YOU CAN BAKE BRIOCHE & OTHER SWEET BREADS WITH THE TRADITIONAL AMISH SWEET SOURDOUGH STARTER (HERMAN)
COMBINED WITH ROSE’S STIFF SOURDOUGH STARTER
In making soft sourdough breads and rolls I start my recipe with a old Amish sourdough starter called Herman, which I adapted for sourdough baking. I mix it into the recipe, add all the liquid and flour, and add Chia gel which can be substituted for eggs and used as a flavor enhancer. Plus the addition of finely ground flax seeds and dried coconut granules, Acorn squash, and Spectrum’s vegetable shortening. And kneaded the dough for 3 minutes. The dough for this recipe is very sticky.
Then I (Autolyse) the dough for 20 minutes.
After (Autolying) the dough I proceeded to knead in the stiff sourdough starter, for 2 minutes, add the salt and knead another 3 minutes, and let it rise at room temperature for 1 hour, then I’m ready for the long over night ferment.
Very Little kneading required—-I’ve mixed up this recipes with less than six minutes of actual kneading. Due to the long overnight ferment and the stiff starter.
Long Overnight Ferment—-8 to10 hours or up to 24 hours. During the winter I let it ferment in my mud room (45?F) overnight or in my cool laundry room (65? to 69?F) or in the fridge.
In the morning, I proceed to let the dough rise at (70?F) for 2 hours or until it doubles in volume. When the dough has increased in volume I make 2 Business Letter Folds, and place the dough in it’s container and let the dough (triple) in volume.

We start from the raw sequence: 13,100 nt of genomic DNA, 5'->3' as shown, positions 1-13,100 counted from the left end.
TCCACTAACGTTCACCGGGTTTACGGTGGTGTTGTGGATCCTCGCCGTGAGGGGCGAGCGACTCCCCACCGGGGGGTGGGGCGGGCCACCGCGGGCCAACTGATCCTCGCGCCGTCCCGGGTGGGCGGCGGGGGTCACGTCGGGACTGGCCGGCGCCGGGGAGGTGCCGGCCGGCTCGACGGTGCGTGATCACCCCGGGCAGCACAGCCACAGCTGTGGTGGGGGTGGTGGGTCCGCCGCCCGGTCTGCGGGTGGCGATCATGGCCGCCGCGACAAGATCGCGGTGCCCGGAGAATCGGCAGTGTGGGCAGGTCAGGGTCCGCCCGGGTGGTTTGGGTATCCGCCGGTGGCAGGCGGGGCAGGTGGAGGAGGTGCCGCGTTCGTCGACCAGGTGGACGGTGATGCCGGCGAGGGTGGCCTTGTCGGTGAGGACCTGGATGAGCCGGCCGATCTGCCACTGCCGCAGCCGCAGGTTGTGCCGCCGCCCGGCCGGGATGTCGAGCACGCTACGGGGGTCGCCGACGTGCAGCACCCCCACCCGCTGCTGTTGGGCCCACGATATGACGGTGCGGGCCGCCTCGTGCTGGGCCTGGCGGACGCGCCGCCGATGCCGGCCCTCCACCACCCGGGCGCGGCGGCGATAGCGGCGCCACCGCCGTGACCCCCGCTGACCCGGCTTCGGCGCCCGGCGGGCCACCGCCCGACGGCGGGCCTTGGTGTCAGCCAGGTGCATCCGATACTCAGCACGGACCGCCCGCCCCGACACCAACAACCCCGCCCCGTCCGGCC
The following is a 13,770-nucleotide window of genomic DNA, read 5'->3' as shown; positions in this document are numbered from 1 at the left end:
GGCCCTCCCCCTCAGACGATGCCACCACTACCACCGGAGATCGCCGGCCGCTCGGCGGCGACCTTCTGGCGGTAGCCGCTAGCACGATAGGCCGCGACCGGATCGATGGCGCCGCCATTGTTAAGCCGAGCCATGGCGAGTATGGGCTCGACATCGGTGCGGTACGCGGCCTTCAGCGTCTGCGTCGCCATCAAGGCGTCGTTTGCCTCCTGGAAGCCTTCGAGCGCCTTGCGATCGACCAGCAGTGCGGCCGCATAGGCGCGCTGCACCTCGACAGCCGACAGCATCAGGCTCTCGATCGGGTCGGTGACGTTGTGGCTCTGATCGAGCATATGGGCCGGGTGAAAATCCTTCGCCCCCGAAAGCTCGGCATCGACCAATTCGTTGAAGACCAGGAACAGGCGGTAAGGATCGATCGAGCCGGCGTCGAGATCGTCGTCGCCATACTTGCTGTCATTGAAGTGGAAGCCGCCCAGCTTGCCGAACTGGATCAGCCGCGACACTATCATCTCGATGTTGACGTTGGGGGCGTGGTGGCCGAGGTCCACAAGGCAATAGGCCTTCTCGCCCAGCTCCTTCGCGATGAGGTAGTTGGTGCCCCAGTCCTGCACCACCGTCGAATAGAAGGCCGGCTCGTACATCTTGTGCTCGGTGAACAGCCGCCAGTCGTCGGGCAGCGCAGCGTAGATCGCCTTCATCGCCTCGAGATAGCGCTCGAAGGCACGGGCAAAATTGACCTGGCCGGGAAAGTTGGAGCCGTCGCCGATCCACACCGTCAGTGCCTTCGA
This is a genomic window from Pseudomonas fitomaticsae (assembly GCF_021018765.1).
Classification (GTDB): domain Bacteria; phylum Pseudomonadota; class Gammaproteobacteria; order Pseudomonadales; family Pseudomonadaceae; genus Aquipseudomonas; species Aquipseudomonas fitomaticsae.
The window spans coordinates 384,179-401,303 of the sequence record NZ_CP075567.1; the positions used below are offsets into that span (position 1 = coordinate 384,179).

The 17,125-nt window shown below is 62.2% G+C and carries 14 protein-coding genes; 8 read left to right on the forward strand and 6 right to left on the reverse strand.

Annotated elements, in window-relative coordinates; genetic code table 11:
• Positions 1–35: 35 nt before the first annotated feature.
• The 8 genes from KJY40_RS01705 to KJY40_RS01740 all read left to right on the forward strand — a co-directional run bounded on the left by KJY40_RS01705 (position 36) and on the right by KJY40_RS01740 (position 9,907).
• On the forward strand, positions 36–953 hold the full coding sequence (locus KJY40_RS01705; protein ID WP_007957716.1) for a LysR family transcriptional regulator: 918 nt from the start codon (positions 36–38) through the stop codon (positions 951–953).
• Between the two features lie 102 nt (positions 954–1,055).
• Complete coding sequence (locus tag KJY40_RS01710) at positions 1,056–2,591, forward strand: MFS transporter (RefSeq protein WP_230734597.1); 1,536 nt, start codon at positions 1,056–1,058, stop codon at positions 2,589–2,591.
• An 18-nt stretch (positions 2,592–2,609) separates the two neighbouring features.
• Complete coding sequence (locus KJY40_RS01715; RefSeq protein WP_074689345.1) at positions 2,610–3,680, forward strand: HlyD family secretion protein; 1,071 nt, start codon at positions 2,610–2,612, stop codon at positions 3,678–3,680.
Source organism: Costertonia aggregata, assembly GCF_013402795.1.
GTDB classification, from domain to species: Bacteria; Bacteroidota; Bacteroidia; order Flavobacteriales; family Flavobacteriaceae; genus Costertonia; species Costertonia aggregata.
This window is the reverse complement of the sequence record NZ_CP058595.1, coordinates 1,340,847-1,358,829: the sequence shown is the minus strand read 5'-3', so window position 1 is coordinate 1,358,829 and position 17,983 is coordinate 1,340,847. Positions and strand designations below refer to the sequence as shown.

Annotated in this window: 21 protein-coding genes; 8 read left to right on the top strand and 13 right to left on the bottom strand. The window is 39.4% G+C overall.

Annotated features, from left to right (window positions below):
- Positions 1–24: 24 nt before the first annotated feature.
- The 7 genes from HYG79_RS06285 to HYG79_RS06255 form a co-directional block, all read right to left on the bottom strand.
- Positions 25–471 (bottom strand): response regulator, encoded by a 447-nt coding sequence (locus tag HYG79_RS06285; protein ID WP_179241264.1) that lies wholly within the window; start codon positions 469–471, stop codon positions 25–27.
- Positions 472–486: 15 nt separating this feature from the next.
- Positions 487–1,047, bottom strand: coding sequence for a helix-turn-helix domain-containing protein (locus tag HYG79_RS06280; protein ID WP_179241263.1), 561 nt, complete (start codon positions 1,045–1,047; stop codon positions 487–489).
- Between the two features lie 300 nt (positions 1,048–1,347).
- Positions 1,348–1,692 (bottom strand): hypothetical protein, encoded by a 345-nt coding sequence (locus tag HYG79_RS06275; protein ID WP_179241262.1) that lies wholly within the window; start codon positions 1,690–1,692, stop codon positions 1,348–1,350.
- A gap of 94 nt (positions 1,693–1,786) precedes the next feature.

At the Final Rise—-the dough will be very light and full of air—-real puffy. When I dump the dough onto a floured canvass cloth I carefully stretch the dough into a rectangle trying not to deflate the dough and carefully roll into a log. And while I’m rolling up the dough it’s rising and getting real puffy.
The dough can be very very light and airy it all depends on what you’re working with. I produced a dough very much like Brioche by using puree acorn squash, and mixing in the above ingredients. I also used the Sweet Potato Bread recipe from “The Bread Bible.” It came out very light, and airy with small and large holes, and golden in color. Very much like a dessert bread. Very soft and moist. I also adapted the recipe to my style of baking.
The Old Amish Traditional (Herman) Starter would be wonderful to use as a sweet sourdough in making Brioche. When combined with a stiff starter it will produce high rising breads that are lighter and laced with small and medium size holes. The bread is beautiful.
When you combine The Old Amish Traditional (Herman) Starter and and Rose’s Stiff Starter, they will work hand in hand together producing beautiful loaves of pan breads, soft rolls, French breads, free form loaves, and boules, even tortillas.
Herman & Stiff Starter—-You will get a higher oven spring when you combine them together. Plus the sweet liquid sourdough starter will help in producing holes in you’re breads and the stiff sourdough will provide a high elastic rise.
No yeast is needed when you combine these two starters together.
When using The Old Amish Traditional (Herman) Starter and and Rose’s Stiff Starter the dough will rise fast if risen at a temperature of (75? to 80?F).
I’ve been meaning to take a look at the recipe (Brioche) but I’ve been super busy. I’ve been wanting to adapt the recipe using the sweet sourdough starter will see what I can come with.
Chaconey, The Sweet & Stiff Sourdough Baker